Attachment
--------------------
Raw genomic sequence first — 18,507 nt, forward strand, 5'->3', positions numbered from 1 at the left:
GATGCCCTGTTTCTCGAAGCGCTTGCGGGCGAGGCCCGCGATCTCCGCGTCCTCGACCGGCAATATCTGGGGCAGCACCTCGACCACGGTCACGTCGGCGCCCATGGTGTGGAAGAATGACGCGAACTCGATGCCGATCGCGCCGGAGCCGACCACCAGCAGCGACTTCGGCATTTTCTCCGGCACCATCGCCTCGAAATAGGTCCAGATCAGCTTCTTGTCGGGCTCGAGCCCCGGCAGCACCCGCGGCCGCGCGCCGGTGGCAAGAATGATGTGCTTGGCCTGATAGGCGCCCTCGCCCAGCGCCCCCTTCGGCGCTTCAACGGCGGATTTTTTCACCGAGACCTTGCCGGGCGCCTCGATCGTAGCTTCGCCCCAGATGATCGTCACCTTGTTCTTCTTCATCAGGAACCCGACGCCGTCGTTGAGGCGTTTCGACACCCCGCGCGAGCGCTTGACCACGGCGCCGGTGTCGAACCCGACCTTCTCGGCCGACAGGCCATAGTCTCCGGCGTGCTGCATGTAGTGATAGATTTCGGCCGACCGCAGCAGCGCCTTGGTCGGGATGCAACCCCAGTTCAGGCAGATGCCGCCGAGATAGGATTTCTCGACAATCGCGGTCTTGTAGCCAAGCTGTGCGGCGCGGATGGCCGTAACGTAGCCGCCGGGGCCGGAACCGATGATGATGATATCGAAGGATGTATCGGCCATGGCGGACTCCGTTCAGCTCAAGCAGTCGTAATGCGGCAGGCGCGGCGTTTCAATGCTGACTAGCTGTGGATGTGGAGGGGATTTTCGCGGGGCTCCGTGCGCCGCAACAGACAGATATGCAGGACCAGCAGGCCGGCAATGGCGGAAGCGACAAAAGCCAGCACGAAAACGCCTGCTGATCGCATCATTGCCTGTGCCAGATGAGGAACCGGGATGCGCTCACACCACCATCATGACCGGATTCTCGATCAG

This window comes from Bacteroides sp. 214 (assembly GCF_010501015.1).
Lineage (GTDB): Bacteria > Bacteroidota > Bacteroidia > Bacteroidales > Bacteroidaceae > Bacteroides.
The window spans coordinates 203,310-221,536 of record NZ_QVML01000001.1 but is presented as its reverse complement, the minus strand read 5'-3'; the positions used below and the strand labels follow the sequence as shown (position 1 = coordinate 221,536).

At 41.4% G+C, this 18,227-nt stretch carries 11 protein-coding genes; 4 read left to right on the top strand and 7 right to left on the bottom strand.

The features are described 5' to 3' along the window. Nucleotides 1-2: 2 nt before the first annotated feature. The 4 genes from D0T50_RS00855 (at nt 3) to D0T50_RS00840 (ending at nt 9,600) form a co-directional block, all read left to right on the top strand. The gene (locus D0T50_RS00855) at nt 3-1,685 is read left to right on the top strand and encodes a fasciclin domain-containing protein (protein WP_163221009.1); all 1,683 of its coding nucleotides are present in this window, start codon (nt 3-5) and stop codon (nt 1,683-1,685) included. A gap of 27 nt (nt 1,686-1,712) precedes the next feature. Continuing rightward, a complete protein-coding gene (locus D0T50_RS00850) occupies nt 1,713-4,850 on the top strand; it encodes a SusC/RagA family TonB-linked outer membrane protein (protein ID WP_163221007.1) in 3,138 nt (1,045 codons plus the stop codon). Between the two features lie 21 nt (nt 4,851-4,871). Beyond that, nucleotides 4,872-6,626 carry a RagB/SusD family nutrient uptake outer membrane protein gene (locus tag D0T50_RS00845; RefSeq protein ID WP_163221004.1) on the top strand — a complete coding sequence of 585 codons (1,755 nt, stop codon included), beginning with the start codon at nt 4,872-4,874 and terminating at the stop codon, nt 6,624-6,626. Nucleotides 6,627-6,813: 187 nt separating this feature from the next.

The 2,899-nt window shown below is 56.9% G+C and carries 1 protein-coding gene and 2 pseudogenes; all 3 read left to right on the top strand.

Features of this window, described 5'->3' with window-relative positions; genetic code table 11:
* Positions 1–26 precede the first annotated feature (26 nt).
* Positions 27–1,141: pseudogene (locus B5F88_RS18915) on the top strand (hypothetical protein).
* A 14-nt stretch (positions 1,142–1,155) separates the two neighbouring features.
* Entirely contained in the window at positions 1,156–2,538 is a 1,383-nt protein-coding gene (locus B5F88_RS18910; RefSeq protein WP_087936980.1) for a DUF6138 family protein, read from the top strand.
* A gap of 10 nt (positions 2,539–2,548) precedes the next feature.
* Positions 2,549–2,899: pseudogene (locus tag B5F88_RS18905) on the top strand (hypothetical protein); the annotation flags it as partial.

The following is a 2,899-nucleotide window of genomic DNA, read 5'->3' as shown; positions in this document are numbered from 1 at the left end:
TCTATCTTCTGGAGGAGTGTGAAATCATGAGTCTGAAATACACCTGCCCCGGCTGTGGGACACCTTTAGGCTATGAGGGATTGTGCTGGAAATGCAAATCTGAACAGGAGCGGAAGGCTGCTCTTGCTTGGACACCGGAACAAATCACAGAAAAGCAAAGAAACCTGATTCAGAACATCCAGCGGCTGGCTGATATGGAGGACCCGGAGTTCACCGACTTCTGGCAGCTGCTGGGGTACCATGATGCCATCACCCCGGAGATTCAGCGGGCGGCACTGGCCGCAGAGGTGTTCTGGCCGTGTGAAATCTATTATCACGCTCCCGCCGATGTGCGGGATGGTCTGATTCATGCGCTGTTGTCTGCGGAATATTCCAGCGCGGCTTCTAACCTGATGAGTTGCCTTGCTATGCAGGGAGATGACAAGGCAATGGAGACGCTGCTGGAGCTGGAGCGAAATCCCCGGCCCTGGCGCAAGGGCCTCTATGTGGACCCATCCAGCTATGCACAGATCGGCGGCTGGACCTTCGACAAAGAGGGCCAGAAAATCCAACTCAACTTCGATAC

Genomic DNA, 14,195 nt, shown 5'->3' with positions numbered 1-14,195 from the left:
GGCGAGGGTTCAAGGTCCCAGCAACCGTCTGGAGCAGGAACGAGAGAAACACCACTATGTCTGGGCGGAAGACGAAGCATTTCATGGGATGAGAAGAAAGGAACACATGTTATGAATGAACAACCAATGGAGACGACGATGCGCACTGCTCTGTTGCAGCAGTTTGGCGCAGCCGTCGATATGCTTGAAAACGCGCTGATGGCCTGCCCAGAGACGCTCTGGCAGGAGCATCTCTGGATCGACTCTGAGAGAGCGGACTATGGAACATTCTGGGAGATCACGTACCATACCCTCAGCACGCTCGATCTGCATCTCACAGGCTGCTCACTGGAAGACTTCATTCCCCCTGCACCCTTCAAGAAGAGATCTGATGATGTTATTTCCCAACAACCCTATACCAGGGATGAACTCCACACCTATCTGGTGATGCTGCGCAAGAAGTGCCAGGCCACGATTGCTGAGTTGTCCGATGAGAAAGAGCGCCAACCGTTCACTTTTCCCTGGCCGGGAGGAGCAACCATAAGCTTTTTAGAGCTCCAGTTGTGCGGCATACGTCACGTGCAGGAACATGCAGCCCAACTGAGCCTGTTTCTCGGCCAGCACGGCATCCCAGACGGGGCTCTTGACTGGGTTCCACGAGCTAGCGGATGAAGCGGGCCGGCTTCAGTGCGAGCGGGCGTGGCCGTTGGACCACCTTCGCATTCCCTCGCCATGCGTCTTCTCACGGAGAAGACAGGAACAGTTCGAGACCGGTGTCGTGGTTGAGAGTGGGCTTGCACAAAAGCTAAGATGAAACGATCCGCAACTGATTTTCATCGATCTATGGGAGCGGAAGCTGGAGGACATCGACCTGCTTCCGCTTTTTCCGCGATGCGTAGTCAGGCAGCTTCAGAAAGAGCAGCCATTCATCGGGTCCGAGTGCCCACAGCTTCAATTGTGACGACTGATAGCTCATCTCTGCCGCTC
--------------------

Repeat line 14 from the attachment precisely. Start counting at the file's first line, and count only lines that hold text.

* A gap of 10 nt (positions 2,539–2,548) precedes the next feature.